Again, groups like the ACLU believe that such type of discrimination are wrong, and are working hard to introduce legislation which makes the abovementioned discrimination illegal.


Censoring


All public school students, as stated by the ACLU, are protected by the first amendment of the United States constitution, meaning that they are entitled to free speech. Despite their rights, many queer youth are still not hindered from voicing their opinions, writing, and statements due to censorship.


Many schools, for example, block websites which provide information on LGBTQ+ rights and resources. By blocking such information, schools restrict students from viewing websites that allow them to live a healthy and informed life.


According to the ACLU, school officials claim that any items that “make a statement about LGBT issues are often attacked by schools, usually by claiming that this rainbow T-shirt or that trans pride button is ‘disruptive.’” Despite the fact that many students go through harsh censorship daily, this silencing is illegal; public school students are allowed to proudly express themselves and their identities as they please, as stated in their rights.


Bullying On Account of Gender and/or Sexuality

Students face bullying by their own peers and instructors far too often on account of their gender expression and/or their sexuality. Too often does such bullying also go unnoticed and undealt with. Public school students, however, are given the right to be themselves regardless of how they choose to portray themselves.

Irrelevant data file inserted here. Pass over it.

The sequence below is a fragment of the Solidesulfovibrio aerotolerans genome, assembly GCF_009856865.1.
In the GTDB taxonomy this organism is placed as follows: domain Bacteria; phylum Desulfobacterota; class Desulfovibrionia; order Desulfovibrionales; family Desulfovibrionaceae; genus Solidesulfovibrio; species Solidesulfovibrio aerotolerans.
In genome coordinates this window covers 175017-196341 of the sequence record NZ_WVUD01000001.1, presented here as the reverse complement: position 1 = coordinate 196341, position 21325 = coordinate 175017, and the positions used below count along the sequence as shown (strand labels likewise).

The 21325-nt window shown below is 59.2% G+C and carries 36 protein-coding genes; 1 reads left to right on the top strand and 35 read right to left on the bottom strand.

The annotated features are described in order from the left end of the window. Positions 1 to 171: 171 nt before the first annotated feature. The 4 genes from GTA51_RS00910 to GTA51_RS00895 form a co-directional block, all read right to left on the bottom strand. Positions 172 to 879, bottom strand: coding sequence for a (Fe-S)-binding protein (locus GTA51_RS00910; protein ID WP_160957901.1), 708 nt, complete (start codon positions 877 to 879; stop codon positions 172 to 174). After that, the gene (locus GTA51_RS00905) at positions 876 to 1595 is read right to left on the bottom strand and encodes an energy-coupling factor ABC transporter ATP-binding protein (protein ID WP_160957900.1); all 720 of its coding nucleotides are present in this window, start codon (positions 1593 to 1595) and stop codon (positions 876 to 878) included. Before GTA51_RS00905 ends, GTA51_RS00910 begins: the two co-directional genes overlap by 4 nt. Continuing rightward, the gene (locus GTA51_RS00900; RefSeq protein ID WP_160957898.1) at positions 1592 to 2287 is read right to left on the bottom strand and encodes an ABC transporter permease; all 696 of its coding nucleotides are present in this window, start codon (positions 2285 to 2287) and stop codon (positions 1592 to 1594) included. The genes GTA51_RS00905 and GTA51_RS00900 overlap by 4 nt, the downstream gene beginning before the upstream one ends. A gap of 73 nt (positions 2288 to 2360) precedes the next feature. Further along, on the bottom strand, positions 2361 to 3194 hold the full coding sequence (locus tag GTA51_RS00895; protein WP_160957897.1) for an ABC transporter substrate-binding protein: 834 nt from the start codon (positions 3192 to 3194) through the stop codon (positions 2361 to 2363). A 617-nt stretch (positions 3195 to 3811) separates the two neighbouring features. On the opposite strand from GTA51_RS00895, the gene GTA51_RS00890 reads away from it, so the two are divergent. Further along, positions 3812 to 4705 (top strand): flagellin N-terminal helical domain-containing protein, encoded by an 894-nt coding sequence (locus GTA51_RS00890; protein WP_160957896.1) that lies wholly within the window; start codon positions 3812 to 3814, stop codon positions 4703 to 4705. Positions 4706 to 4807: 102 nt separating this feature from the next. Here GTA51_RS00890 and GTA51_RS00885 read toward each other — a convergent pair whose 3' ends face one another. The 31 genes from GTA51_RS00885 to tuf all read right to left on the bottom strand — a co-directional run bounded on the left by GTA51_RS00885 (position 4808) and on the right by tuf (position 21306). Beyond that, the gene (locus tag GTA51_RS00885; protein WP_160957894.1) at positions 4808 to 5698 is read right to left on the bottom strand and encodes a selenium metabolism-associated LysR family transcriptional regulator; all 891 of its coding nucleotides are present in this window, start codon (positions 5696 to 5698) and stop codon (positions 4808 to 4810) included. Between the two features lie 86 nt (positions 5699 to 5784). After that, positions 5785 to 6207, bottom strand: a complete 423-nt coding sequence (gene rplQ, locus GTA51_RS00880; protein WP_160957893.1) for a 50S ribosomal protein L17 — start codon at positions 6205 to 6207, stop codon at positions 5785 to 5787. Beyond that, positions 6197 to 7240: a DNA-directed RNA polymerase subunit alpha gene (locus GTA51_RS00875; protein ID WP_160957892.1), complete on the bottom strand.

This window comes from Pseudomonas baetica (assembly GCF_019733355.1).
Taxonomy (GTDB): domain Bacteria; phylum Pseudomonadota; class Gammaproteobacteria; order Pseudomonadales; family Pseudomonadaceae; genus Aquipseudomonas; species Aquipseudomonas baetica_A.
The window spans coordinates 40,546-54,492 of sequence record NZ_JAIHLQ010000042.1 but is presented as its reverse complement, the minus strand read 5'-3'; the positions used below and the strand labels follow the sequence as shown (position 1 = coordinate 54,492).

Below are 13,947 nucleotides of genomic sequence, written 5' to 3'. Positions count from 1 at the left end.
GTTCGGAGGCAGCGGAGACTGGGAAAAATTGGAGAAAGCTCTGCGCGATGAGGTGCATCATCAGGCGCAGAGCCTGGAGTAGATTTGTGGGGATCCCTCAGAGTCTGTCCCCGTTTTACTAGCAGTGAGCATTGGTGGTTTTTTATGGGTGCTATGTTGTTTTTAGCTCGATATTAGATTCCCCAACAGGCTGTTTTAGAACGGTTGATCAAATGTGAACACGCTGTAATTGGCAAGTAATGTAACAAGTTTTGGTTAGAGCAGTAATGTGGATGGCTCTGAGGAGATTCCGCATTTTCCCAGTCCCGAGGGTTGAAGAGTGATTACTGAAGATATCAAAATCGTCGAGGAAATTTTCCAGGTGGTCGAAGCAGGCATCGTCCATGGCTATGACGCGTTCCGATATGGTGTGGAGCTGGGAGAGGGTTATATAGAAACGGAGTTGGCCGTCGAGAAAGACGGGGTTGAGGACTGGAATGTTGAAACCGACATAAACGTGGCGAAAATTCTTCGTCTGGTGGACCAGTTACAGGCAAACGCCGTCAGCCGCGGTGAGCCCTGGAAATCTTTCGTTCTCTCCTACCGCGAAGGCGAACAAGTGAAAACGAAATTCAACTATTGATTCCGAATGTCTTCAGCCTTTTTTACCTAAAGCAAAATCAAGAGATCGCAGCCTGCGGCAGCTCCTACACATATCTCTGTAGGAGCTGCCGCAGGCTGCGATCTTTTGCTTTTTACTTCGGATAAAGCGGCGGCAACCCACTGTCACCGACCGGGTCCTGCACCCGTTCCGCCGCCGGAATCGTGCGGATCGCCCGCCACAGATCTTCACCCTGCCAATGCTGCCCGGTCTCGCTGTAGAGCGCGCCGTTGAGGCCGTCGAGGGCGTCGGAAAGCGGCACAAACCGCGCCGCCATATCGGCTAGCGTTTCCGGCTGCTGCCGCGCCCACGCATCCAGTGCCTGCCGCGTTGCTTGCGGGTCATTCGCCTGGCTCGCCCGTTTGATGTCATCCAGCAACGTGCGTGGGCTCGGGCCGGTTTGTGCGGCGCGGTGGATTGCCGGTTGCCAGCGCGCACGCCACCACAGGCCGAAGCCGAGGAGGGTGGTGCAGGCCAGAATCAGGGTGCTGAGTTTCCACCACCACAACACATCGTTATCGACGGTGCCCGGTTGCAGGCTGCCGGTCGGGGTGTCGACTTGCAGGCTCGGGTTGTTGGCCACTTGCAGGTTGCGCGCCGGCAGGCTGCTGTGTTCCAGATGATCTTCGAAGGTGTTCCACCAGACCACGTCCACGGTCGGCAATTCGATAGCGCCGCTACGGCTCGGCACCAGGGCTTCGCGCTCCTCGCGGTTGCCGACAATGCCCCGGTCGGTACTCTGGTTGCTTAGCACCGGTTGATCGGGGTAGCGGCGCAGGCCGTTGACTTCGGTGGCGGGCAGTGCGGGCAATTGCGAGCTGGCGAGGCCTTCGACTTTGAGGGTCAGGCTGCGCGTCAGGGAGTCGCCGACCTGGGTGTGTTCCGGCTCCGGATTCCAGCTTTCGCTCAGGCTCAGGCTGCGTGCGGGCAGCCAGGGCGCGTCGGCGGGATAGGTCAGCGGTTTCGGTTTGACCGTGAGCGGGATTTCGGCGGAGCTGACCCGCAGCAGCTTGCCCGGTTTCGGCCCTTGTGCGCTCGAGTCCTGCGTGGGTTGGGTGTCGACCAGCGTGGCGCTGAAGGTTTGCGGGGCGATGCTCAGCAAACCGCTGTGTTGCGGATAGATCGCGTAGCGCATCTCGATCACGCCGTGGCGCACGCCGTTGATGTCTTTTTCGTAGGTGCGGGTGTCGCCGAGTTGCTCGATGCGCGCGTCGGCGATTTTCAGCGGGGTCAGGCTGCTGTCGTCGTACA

As stated by the ACLU, “there are laws protecting your right to be yourself at school [and at school] events.” If, in any case, a student is a victim of bullying due to their identity, that student has the right to stand their ground and take action, whether legal or administrative, to ensure that such discrimination does not continue to happen.


Outing and Confidentiality


While queer youth have every right to be openly themselves at school, it is also important to note that who an individual is at school may not be exactly the same as who they are at home. This is because a student may feel comfortable sharing their gender identity and/or their sexuality at school, but may have a fear of doing so at home.


For this reason, the ACLU states that it is “against the law for school officials to disclose a student’s sexual orientation or gender identity to parents or other school staff.” Telling someone about your identity does not give them the right to spread that information about you–only you have the power and right to do so.



For more information on where LGBTQ+ rights stand at the moment, please refer to ACLU’s website at https://www.aclu.org/. For more information on where each state stands on these issues, refer to the State Equality Index of 2020 at https://hrc-prod-requests.s3-us-west-2.amazonaws.com/HRC-SEI20-report-Update-022321-FInal.pdf?mtime=20210322114741&focal=none


About The Author

Rafael Franco Flores (He/Him)

Rafael Franco was raised in the small farming town of Kerman, CA, where he resided until graduating from Kerman High School in 2016. Thereafter, he moved to Los Angeles to pursue a double bachelor's in English and History at the University of California–Los Angeles (UCLA), graduating with Departmental Honors in English, Cum Laude Latin honors, and Phi Beta Kappa membership. While at UCLA, Rafael developed a passion for critical theory and Romantic literature and hopes to continue studying these fields at the graduate level. In the past, Rafael interned for UCLA’s student newspaper, The Daily Bruin. He hopes to use his past experience in journalism as an editor for Central Valley Scholars in hopes of creating valuable resources for students in the Central Valley.